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This brings me to sharing hair loss myth you shouldn’t believe


If you should start seeing globs of hair in the shower drain, it’s easy to get freaked out. After all, hair can be an important part of a woman’s identity, and hair loss is typically seen as a man’s problem.

The truth is, women make up about 40% of the Americans suffering from unwanted shedding, and 50% of all women experience female pattern hair loss (yes, that exists) by age 50.

So it’s a big myth that hair loss is a man’s problem. Read on for 5 more truths about your tresses.

All hair loss is permanent

Some instances of shedding could be temporary. Many women lose some hair after giving birth, for instance, as their hormones adjust back to their pre-pregnancy levels, Dr. Piliang says, but it regrows within several months.

Many women however, also have diet issues that affect their hair. “Women more often than men have nutritional deficiencies in iron and zinc,” Dr. Piliang says. Both are key nutrients for strong hair, so low levels could weaken your strands. You can fix that by increasing your intake of foods rich in those nutrients, like beans and oysters. 

Stress makes your hair fall out

It’s easy to blame thinning strands on stress, but for stress to cause hair loss, it has to be more of extreme than what you experience when you’re prepping for a big presentation at work or in an argument with your spouse.

When your body experiences something that is traumatic, like a major surgery or illness, it can disrupt the cycle of hair, shifting it prematurely into the shedding phase, Dr. Mercurio says. It’s a condition called telogen effluvium, which can also be caused by childbirth, according to the American Hair Loss Association. 

Only older women lose their hair

It’s very possible for some women, especially those with a family history of hair loss, to see thinning start in their 20s or even earlier. “Female hair loss can start in the teens and gradually progress with age,”

Dr. Mercurio says. Hormone problems are really one thing that could affect hair at a young age. “Women can get an imbalance of the male hormones that trigger hair shedding,” Dr. Piliang says.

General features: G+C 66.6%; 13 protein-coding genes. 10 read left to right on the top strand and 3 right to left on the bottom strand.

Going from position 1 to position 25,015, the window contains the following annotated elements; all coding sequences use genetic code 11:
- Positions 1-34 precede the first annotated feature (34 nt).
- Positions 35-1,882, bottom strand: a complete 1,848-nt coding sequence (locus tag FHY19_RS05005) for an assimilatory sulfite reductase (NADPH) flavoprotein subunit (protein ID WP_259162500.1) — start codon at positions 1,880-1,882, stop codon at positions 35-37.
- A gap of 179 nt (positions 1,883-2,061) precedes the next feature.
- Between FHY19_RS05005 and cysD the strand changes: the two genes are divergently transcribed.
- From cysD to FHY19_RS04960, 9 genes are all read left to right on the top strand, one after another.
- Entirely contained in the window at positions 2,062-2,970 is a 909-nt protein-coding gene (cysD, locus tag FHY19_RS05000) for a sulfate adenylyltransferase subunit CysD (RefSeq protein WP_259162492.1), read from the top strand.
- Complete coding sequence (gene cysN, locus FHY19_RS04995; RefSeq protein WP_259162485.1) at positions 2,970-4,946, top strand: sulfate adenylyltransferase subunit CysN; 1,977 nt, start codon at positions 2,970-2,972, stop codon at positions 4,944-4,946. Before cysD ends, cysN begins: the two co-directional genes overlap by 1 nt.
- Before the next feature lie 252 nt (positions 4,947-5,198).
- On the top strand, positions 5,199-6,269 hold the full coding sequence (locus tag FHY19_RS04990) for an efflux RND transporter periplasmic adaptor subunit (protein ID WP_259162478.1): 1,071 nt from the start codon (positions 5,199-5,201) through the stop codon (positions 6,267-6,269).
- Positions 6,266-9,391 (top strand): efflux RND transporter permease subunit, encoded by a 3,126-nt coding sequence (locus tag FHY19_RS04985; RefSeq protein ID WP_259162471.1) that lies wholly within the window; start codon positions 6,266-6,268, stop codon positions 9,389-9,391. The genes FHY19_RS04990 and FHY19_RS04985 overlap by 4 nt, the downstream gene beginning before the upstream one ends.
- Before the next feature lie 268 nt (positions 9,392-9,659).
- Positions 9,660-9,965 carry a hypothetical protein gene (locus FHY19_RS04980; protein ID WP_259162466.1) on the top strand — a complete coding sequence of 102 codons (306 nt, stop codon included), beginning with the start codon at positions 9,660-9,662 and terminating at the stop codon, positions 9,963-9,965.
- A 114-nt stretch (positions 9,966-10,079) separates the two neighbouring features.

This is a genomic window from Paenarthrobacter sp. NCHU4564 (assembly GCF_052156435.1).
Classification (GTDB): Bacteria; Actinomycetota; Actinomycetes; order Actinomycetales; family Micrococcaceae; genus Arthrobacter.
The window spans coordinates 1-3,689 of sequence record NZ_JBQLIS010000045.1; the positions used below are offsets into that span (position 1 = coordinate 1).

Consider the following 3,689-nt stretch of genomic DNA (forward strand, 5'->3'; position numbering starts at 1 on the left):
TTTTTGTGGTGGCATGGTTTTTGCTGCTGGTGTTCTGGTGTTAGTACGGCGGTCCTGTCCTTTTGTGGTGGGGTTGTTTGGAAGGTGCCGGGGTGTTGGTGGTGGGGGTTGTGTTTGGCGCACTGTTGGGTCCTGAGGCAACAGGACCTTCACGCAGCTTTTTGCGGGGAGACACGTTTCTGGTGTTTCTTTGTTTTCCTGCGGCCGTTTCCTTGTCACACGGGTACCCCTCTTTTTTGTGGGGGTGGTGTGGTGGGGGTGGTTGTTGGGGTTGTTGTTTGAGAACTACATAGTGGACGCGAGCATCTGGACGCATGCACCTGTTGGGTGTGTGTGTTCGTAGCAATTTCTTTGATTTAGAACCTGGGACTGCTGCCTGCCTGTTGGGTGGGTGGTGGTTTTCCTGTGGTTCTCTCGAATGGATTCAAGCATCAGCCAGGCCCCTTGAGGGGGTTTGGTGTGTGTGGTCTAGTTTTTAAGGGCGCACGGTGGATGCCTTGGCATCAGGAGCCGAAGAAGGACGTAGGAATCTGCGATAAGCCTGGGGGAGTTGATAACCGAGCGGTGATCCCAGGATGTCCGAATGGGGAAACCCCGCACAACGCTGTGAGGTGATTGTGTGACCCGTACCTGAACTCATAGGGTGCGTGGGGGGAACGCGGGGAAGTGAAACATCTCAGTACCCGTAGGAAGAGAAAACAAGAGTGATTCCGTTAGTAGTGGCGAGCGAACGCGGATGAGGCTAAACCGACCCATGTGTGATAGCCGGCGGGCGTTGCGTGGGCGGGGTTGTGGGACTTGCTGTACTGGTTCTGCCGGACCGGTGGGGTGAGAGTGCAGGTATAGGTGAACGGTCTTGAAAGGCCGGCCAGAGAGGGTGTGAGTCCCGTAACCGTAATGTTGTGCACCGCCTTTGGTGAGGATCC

The condition is called polycystic ovary syndrome (PCOS) and can also cause irregular periods, excess body and facial hair, and increased acne. Hormones aren’t the only culprit for early hair loss. “The things that I look for in young women are nutritional deficiencies, eating disorders, or really high stress,” Dr. Piliang says.

Biotin can cure hair loss

At the drugstore, you’re sure to find supplements that claims to boost your hair and nails. Most of them contain biotin, which makes up the group of B complex vitamins. They play an essential part in maintaining healthy hair by helping with metabolism and converting food for energy production.

While a biotin deficiency can trigger hair loss, a lack of it is pretty rare, according to the Mayo Clinic. “Biotin is only worth taking if you’re having hair breakage problems,” Dr. Mercurio says. Though it might help strengthen your hair, there’s not strong evidence it can do much for hair loss caused by hormone problems or genetics. In that case, you’ll likely need a stronger treatment from your doctor.

Shampooing too much will make you lose hair

You might have heard of the ‘no-poo’ movement sparked by celebrities and bloggers. The claim: Your hair will get prettier, healthier, and thicker by skipping shampoo. “Patients tend to notice shedding most in the shower,” Dr. Piliang says. “So they associate shedding with shampooing.” There’s no scientific evidence, though, that ties hair loss to the number of times you shampoo during the week. In fact, shampooing less can actually be bad for your hair. “Shampoo cleans off oils on the scalp that can contain hormones that drive hair loss,” Dr. Piliang says. Not shampooing enough can also lead to dandruff, which can inhibit hair growth. Make sure to wash your hair regularly and keep in mind it’s normal to shed 100 to 150 hairs a day, Dr. Piliang says.


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